EARTH PRESSURE DETERMINATION IN TRENCH RESCUE SHORING SYSTEMS
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Despite Occupational Health and Safety Administration (OSHA) excavation safety requirements, victims continue to be trapped in collapsed excavations every year. The fire service has been tasked with developing technical rescue practices and procedures for efficient rescues and/or body recoveries in trenches or shallow excavation failures. Rescuers and victims depend on the performance of the standardized trench rescue shoring system developed by the technical rescue industry for their safety and welfare. The system has undergone little technical analysis. This dissertation presents a building block towards developing a technical understanding and analysis of the behavior of a shoring system that is used in trench rescues or as a bracing in shallow excavations.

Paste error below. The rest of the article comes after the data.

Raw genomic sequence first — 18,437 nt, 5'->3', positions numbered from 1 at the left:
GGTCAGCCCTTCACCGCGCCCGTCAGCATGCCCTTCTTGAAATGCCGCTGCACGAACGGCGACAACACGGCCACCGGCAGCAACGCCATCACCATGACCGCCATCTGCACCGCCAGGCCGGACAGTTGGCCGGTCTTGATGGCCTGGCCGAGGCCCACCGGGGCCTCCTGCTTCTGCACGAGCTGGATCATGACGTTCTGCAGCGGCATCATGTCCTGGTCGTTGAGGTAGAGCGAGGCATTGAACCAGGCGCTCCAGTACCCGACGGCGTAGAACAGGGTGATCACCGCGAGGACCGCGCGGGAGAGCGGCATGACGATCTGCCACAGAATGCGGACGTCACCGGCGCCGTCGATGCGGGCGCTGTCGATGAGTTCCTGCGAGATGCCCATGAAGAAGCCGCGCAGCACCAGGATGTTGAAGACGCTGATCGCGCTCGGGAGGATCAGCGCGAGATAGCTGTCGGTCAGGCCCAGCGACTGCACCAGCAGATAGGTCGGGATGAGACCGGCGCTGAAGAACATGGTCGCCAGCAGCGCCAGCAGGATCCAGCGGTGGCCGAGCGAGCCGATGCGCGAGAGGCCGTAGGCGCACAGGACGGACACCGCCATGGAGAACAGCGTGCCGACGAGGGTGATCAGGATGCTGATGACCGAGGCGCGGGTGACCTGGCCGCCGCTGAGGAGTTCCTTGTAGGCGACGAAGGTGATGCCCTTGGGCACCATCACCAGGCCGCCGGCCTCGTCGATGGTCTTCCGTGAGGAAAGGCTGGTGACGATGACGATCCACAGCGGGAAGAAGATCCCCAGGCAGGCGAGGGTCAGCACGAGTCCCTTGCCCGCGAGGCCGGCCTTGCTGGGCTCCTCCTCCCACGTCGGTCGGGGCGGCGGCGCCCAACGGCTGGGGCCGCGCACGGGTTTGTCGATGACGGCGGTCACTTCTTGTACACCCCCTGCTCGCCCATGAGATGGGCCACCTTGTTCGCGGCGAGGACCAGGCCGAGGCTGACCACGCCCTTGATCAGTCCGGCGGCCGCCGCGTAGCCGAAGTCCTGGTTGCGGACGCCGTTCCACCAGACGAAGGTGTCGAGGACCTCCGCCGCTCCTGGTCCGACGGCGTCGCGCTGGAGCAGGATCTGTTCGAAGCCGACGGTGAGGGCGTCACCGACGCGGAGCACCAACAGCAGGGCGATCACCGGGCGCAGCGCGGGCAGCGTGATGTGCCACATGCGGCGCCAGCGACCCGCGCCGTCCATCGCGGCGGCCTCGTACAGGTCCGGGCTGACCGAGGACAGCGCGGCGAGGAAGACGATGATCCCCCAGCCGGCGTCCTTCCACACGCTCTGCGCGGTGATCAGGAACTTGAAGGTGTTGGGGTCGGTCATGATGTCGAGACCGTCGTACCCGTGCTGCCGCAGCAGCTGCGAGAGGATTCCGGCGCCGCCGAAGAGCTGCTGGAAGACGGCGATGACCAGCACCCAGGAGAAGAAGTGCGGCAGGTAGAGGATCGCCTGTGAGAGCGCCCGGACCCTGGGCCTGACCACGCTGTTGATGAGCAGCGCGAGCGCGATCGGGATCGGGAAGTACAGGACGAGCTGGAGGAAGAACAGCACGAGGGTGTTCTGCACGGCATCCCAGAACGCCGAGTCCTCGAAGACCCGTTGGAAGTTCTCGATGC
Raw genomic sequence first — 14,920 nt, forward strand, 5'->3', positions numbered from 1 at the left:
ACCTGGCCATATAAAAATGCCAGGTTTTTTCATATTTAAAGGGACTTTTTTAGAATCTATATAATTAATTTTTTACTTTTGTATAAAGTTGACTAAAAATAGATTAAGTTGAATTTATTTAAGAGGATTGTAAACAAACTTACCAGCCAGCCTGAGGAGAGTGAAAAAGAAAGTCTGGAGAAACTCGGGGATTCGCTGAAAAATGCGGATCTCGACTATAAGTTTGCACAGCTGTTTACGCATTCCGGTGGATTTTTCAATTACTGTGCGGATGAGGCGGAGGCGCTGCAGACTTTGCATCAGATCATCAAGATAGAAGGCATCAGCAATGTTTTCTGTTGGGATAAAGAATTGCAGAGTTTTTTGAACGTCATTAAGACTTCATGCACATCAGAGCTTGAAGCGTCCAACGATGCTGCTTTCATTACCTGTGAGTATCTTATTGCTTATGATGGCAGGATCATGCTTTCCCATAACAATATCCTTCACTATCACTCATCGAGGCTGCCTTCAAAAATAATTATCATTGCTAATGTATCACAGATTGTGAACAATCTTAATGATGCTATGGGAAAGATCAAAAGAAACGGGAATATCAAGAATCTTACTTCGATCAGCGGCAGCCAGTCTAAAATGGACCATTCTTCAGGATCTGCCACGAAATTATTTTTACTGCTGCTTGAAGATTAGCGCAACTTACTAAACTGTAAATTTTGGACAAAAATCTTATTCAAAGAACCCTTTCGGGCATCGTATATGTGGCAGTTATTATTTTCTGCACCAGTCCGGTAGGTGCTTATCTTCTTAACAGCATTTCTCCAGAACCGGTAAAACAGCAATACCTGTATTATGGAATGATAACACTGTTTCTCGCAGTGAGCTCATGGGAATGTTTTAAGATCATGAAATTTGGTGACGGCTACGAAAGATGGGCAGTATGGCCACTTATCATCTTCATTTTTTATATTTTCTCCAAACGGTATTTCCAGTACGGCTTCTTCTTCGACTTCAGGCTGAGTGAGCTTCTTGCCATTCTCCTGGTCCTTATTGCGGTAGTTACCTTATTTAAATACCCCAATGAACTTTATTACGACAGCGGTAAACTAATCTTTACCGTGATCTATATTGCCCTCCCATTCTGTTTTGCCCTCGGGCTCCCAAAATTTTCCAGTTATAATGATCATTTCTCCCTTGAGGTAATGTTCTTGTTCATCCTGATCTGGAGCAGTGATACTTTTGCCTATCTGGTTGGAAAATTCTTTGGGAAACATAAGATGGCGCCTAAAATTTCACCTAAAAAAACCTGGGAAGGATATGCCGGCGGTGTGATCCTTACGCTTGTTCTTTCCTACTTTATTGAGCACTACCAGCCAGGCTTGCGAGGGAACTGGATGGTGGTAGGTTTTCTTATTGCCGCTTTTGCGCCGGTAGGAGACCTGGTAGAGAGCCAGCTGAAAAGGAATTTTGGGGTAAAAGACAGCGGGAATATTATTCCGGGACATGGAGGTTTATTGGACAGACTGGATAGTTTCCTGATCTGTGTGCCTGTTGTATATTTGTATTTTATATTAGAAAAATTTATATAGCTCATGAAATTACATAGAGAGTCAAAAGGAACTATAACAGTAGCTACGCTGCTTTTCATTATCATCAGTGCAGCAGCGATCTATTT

The accepted engineering practice widely used for determining earth pressure in a braced excavation is based on soil type and deep excavations and does not account for strut loading, whereas, it has been shown that shallow braced excavations respond differently. This research evaluated the applicability of present engineering practice on the current standardized trench rescue shoring system. A new method was developed for calculating the earth pressure developed using the rescue shoring system. The method determines the earth pressure as a function of strut loading. The method can also be used to determine the maximum strut loading that can be used without causing the soil to fail. The method can be used for any type of soil as field work validated the concept that soil type has little effect on the shape of the earth pressure distribution in shallow braced excavations.